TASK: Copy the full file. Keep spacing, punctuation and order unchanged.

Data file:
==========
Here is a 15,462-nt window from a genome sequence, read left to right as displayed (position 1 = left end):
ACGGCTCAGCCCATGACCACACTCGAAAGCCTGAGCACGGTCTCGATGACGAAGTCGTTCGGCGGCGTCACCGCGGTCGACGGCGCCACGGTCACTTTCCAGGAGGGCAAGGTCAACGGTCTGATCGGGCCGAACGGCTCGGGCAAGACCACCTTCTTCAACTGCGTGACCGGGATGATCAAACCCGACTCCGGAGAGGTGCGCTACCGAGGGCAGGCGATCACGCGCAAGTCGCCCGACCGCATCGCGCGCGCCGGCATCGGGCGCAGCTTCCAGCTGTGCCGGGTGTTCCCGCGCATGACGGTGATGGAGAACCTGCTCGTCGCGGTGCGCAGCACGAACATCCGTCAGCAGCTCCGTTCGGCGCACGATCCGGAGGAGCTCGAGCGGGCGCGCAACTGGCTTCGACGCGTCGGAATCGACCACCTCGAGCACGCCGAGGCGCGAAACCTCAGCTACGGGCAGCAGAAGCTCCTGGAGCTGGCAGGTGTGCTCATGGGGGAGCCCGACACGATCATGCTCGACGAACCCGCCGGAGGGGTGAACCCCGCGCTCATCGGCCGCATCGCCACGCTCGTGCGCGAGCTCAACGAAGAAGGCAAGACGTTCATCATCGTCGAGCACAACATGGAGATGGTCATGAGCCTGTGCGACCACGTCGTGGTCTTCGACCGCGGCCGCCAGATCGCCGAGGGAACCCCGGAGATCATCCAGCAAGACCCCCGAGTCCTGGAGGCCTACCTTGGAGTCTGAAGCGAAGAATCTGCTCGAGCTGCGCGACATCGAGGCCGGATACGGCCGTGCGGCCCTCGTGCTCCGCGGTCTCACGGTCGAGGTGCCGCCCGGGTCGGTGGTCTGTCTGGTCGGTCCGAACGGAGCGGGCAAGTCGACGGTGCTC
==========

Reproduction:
Here is a 15,462-nt window from a genome sequence, read left to right as displayed (position 1 = left end):
ACGGCTCAGCCCATGACCACACTCGAAAGCCTGAGCACGGTCTCGATGACGAAGTCGTTCGGCGGCGTCACCGCGGTCGACGGCGCCACGGTCACTTTCCAGGAGGGCAAGGTCAACGGTCTGATCGGGCCGAACGGCTCGGGCAAGACCACCTTCTTCAACTGCGTGACCGGGATGATCAAACCCGACTCCGGAGAGGTGCGCTACCGAGGGCAGGCGATCACGCGCAAGTCGCCCGACCGCATCGCGCGCGCCGGCATCGGGCGCAGCTTCCAGCTGTGCCGGGTGTTCCCGCGCATGACGGTGATGGAGAACCTGCTCGTCGCGGTGCGCAGCACGAACATCCGTCAGCAGCTCCGTTCGGCGCACGATCCGGAGGAGCTCGAGCGGGCGCGCAACTGGCTTCGACGCGTCGGAATCGACCACCTCGAGCACGCCGAGGCGCGAAACCTCAGCTACGGGCAGCAGAAGCTCCTGGAGCTGGCAGGTGTGCTCATGGGGGAGCCCGACACGATCATGCTCGACGAACCCGCCGGAGGGGTGAACCCCGCGCTCATCGGCCGCATCGCCACGCTCGTGCGCGAGCTCAACGAAGAAGGCAAGACGTTCATCATCGTCGAGCACAACATGGAGATGGTCATGAGCCTGTGCGACCACGTCGTGGTCTTCGACCGCGGCCGCCAGATCGCCGAGGGAACCCCGGAGATCATCCAGCAAGACCCCCGAGTCCTGGAGGCCTACCTTGGAGTCTGAAGCGAAGAATCTGCTCGAGCTGCGCGACATCGAGGCCGGATACGGCCGTGCGGCCCTCGTGCTCCGCGGTCTCACGGTCGAGGTGCCGCCCGGGTCGGTGGTCTGTCTGGTCGGTCCGAACGGAGCGGGCAAGTCGACGGTGCTC